descriptionAlthough several studies have assessed the effects of nut consumption (tree nuts, peanuts, and soy nuts) on blood pressure (BP), the results are conflicting. The aim was to conduct a systematic review and meta-analysis of published randomized controlled trials (RCTs) to estimate the effect of nut consumption on BP. The databases MEDLINE, SCOPUS, ISI Web of Science, and Google Scholar were searched for RCTs carried out between 1958 and October 2013 that reported the effect of consuming single or mixed nuts (including walnuts, almonds, pistachios, cashews, hazelnuts, macadamia nuts, pecans, peanuts, and soy nuts) on systolic BP (SBP) or diastolic BP (DBP) as primary or secondary outcomes in adult populations aged ≥18 y. Relevant articles were identified by screening the abstracts and titles and the full text. Studies that evaluated the effects for <2 wk or in which the control group ingested different healthy oils were excluded. Mean ± SD changes in SBP and DBP in each treatment group were recorded for meta-analysis. Twenty-one RCTs met the inclusion criteria. Our findings suggest that nut consumption leads to a significant reduction in SBP in participants without type 2 diabetes [mean difference (MD): -1.29; 95% CI: -2.35, -0.22; P = 0.02] but not in the total population. Subgroup analyses of different nut types suggest that pistachios, but not other nuts, significantly reduce SBP (MD: -1.82; 95% CI: -2.97, -0.67; P = 0.002). Our study suggests that pistachios (MD: -0.80; 95% CI: -1.43, -0.17; P = 0.01) and mixed nuts (MD: -1.19; 95% CI: -2.35, -0.03; P = 0.04) have a significant reducing effect on DBP. We found no significant changes in DBP after the consumption of other nuts. Total nut consumption lowered SBP in participants without type 2 diabetes. Pistachios seemed to have the strongest effect on reducing SBP and DBP. Mixed nuts also reduced DBP.
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titleThe effect of tree nut, peanut, and soy nut consumption on blood pressure: a systematic review and meta-analysis of randomized controlled clinical trials
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0Although several studies have assessed the effects of nut consumption (tree nuts, peanuts, and soy nuts) on blood pressure (BP), the results are conflicting.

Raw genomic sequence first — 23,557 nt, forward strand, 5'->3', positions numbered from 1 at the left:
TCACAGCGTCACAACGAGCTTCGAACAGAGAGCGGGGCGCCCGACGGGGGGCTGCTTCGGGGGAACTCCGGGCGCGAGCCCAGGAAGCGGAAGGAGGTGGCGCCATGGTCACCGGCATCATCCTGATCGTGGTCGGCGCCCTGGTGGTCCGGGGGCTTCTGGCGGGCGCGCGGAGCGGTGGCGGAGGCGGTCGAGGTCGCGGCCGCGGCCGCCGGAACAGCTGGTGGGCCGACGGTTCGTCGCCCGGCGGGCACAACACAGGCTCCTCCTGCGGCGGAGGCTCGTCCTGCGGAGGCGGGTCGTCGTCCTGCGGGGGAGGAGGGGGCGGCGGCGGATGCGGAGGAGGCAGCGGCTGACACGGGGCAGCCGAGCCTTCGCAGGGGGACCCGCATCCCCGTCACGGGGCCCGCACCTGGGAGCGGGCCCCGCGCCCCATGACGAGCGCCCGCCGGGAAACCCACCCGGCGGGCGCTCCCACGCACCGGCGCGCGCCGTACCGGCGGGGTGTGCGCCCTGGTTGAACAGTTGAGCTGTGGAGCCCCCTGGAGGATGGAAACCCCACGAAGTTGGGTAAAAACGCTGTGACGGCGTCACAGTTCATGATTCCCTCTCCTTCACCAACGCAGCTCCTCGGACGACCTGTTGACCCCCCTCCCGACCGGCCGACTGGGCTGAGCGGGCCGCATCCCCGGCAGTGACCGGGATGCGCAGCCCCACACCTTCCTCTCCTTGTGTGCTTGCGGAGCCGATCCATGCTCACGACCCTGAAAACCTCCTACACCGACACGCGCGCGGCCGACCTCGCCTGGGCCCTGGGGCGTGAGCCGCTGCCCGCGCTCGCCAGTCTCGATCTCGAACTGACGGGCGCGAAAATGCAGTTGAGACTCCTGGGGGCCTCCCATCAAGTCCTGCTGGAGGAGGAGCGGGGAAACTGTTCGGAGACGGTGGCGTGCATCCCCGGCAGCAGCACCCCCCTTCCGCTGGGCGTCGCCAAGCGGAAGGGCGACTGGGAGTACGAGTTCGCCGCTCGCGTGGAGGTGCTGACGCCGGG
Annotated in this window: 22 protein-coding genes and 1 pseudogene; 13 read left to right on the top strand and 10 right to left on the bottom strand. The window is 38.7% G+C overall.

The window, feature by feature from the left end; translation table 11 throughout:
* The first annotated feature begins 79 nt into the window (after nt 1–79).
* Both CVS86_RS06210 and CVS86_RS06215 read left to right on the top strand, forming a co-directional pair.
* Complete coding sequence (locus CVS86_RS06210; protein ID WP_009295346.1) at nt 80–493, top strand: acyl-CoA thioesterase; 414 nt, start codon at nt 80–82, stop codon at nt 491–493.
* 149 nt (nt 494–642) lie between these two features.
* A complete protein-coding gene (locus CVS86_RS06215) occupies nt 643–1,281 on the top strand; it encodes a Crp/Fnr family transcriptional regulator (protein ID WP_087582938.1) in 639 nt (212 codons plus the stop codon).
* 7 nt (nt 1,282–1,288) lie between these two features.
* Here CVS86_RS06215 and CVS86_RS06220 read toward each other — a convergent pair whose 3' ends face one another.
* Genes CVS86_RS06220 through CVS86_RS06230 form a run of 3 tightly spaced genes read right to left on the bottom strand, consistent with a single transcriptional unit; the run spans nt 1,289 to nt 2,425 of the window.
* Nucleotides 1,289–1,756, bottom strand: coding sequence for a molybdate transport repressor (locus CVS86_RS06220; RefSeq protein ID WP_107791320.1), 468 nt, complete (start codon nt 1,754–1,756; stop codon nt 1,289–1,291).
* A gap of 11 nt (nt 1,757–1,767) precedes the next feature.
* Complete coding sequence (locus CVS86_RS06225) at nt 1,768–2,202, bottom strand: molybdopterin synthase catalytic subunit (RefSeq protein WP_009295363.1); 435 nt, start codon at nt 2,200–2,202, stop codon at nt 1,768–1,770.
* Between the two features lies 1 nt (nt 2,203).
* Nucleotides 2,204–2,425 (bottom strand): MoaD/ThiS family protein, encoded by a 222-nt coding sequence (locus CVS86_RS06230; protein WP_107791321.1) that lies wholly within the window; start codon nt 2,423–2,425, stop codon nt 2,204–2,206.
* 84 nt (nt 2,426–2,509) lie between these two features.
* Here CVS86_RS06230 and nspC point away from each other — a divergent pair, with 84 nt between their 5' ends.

1The aim was to conduct a systematic review and meta-analysis of published randomized controlled trials (RCTs) to estimate the effect of nut consumption on BP.
2The databases MEDLINE, SCOPUS, ISI Web of Science, and Google Scholar were searched for RCTs carried out between 1958 and October 2013 that reported the effect of consuming single or mixed nuts (including walnuts, almonds, pistachios, cashews, hazelnuts, macadamia nuts, pecans, peanuts, and soy nuts) on systolic BP (SBP) or diastolic BP (DBP) as primary or secondary outcomes in adult populations aged ≥18 y. Relevant articles were identified by screening the abstracts and titles and the full text. Studies that evaluated the effects for <2 wk or in which the control group ingested different healthy oils were excluded. Mean ± SD changes in SBP and DBP in each treatment group were recorded for meta-analysis.
3Twenty-one RCTs met the inclusion criteria. Our findings suggest that nut consumption leads to a significant reduction in SBP in participants without type 2 diabetes [mean difference (MD): -1.29; 95% CI: -2.35, -0.22; P = 0.02] but not in the total population. Subgroup analyses of different nut types suggest that pistachios, but not other nuts, significantly reduce SBP (MD: -1.82; 95% CI: -2.97, -0.67; P = 0.002). Our study suggests that pistachios (MD: -0.80; 95% CI: -1.43, -0.17; P = 0.01) and mixed nuts (MD: -1.19; 95% CI: -2.35, -0.03; P = 0.04) have a significant reducing effect on DBP. We found no significant changes in DBP after the consumption of other nuts.
4Total nut consumption lowered SBP in participants without type 2 diabetes. Pistachios seemed to have the strongest effect on reducing SBP and DBP. Mixed nuts also reduced DBP.
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titleThe effect of tree nut, peanut, and soy nut consumption on blood pressure: a systematic review and meta-analysis of randomized controlled clinical trials
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abstractAlthough several studies have assessed the effects of nut consumption (tree nuts, peanuts, and soy nuts) on blood pressure (BP), the results are conflicting.
doi10.3945/ajcn.114.091595
pmid25809855
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date2015-05-01